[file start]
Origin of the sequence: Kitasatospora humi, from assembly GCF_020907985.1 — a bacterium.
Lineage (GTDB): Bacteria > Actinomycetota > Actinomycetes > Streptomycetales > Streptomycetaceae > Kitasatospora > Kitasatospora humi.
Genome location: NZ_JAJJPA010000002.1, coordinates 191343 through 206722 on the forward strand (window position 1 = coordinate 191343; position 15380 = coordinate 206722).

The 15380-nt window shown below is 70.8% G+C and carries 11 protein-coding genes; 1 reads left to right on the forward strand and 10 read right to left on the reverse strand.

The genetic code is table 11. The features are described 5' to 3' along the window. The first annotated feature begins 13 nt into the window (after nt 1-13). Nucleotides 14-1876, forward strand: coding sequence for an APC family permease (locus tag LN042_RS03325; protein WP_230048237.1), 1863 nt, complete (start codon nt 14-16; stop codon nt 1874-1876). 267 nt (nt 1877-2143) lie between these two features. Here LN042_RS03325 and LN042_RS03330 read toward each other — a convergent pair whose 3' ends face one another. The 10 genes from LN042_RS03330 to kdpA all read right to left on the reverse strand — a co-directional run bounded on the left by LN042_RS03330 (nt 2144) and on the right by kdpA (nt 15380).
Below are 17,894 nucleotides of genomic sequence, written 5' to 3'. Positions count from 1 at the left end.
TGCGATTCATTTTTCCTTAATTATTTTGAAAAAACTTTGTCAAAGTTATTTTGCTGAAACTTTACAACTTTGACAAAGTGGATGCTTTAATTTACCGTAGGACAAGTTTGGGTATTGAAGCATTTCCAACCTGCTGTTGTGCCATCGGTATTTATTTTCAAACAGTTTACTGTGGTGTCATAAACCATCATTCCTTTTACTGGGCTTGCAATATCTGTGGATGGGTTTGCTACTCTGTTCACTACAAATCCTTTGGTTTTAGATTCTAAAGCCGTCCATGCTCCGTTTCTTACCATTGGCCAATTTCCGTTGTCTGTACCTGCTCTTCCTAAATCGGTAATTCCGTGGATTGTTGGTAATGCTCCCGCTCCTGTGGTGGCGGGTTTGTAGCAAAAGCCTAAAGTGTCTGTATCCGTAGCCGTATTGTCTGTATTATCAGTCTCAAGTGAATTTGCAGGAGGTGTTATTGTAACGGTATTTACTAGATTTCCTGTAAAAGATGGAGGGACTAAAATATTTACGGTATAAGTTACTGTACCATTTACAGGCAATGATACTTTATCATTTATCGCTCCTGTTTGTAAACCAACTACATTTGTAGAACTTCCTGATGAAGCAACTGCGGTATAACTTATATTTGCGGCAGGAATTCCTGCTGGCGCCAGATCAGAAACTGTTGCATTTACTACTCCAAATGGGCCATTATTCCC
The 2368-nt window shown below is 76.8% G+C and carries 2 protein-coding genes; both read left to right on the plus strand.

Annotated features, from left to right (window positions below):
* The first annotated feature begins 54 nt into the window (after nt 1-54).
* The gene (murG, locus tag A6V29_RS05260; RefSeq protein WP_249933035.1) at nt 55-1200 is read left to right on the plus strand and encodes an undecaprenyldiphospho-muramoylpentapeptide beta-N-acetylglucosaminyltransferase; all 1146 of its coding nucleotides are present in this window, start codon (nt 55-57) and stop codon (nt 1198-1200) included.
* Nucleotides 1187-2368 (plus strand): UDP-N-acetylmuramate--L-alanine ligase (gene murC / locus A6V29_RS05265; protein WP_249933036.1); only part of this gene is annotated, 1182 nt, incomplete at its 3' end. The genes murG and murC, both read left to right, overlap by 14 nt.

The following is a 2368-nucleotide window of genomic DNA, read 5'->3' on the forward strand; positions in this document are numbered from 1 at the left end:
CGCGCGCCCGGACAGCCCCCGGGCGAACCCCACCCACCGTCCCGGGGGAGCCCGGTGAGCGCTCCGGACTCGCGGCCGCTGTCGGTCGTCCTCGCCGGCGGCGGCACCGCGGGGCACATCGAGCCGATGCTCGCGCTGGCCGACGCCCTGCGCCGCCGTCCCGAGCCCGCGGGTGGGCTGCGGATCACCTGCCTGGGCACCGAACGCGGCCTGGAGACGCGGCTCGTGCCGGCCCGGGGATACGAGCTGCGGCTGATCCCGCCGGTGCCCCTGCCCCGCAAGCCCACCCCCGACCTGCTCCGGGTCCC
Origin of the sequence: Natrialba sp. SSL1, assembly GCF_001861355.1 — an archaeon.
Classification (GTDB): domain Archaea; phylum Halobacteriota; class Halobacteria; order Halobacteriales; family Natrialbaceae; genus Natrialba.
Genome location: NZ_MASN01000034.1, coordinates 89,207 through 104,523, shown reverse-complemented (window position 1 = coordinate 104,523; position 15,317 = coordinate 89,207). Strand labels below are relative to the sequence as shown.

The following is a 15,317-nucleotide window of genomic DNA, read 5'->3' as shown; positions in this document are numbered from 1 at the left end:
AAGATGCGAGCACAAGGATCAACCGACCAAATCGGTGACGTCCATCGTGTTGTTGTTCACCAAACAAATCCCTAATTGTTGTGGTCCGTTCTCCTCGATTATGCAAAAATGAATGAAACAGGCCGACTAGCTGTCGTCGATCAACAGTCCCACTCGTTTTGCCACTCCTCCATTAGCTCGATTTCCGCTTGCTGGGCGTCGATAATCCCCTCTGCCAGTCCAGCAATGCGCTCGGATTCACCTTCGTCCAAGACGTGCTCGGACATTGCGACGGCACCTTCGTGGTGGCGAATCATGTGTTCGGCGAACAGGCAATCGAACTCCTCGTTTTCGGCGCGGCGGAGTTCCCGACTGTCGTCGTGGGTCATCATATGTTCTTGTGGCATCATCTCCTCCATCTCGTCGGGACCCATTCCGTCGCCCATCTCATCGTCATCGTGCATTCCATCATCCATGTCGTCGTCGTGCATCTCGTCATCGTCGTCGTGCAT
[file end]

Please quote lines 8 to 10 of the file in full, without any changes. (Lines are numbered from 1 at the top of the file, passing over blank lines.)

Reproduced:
The 2368-nt window shown below is 76.8% G+C and carries 2 protein-coding genes; both read left to right on the plus strand.

Annotated features, from left to right (window positions below):
* The first annotated feature begins 54 nt into the window (after nt 1-54).